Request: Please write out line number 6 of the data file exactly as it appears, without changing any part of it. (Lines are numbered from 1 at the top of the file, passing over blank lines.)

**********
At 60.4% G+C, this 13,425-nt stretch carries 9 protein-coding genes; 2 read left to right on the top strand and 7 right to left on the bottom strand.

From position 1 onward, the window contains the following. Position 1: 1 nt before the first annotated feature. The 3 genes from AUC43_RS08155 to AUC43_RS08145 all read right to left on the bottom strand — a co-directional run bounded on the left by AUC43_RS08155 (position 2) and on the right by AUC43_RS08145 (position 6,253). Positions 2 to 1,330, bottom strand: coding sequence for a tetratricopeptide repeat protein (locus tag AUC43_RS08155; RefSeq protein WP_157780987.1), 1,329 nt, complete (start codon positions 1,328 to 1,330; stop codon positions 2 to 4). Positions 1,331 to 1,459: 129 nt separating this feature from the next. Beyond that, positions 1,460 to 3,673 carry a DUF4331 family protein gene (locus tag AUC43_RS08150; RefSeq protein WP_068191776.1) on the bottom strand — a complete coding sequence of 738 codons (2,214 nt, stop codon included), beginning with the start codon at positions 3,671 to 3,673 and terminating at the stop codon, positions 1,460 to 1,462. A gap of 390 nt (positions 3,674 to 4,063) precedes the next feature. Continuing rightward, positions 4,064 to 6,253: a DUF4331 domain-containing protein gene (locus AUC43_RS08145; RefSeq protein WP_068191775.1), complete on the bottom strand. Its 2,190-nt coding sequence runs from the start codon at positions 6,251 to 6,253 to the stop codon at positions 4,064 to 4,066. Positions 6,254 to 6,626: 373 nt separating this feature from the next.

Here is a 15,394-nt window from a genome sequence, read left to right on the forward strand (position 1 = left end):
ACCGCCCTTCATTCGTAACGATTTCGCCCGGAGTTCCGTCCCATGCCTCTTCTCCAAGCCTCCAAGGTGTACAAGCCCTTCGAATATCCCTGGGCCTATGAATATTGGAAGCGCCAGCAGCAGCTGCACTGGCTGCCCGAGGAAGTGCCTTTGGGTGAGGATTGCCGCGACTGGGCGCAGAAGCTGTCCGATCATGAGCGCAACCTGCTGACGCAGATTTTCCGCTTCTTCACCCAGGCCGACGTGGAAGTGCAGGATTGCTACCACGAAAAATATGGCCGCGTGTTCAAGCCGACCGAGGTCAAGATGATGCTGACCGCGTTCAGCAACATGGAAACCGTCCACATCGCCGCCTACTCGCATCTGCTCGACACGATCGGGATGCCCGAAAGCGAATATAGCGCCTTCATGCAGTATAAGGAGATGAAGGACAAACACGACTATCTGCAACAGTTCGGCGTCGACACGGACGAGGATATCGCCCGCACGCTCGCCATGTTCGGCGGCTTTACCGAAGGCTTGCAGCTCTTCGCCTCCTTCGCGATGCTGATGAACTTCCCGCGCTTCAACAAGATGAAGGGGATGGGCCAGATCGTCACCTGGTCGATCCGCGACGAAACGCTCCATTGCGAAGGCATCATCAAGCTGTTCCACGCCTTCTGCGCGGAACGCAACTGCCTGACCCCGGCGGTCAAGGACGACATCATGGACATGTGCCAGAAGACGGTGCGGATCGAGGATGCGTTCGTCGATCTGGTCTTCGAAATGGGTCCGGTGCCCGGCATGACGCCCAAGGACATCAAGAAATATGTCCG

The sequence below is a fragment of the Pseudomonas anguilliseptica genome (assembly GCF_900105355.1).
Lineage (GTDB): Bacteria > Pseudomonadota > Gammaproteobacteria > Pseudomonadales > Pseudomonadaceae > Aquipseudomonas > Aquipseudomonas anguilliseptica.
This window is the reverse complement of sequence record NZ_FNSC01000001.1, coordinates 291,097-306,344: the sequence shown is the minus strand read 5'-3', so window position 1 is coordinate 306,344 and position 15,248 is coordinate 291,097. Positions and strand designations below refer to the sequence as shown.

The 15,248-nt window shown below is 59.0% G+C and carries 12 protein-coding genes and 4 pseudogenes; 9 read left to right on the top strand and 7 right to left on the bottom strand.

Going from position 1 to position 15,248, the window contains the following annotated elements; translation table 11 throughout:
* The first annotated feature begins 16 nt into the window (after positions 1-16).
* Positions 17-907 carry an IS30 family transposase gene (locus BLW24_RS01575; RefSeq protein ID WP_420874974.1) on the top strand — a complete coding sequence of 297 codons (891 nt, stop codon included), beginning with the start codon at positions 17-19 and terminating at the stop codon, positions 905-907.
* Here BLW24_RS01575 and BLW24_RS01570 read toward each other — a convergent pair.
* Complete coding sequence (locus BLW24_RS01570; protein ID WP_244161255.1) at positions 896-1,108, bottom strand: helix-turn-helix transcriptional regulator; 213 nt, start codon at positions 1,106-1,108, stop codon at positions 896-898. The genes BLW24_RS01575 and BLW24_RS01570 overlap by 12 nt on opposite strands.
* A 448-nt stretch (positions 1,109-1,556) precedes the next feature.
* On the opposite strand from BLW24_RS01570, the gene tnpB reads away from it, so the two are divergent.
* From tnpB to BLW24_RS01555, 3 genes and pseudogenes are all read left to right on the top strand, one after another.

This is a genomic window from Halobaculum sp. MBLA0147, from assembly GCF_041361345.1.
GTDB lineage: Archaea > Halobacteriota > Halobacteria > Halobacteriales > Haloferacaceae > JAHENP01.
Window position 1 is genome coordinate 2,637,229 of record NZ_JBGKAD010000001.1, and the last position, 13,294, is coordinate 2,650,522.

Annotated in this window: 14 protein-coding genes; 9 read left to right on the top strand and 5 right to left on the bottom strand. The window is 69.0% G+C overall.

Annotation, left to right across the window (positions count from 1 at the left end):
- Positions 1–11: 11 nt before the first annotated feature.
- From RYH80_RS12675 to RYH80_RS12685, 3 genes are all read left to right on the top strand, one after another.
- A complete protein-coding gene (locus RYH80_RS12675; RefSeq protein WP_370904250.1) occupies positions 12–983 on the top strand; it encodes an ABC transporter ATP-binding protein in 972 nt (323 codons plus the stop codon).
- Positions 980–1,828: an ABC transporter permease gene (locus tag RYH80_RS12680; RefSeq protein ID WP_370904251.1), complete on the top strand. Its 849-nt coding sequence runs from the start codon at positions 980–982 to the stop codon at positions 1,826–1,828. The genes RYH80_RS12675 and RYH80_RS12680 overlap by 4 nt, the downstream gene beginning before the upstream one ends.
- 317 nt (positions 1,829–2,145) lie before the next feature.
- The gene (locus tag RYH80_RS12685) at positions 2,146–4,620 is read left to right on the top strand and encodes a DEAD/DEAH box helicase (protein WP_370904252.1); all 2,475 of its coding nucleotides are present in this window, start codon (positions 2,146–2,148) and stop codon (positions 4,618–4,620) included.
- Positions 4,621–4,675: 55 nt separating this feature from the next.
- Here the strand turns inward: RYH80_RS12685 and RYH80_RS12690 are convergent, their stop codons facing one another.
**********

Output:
Lineage (GTDB): Bacteria > Pseudomonadota > Gammaproteobacteria > Pseudomonadales > Pseudomonadaceae > Aquipseudomonas > Aquipseudomonas anguilliseptica.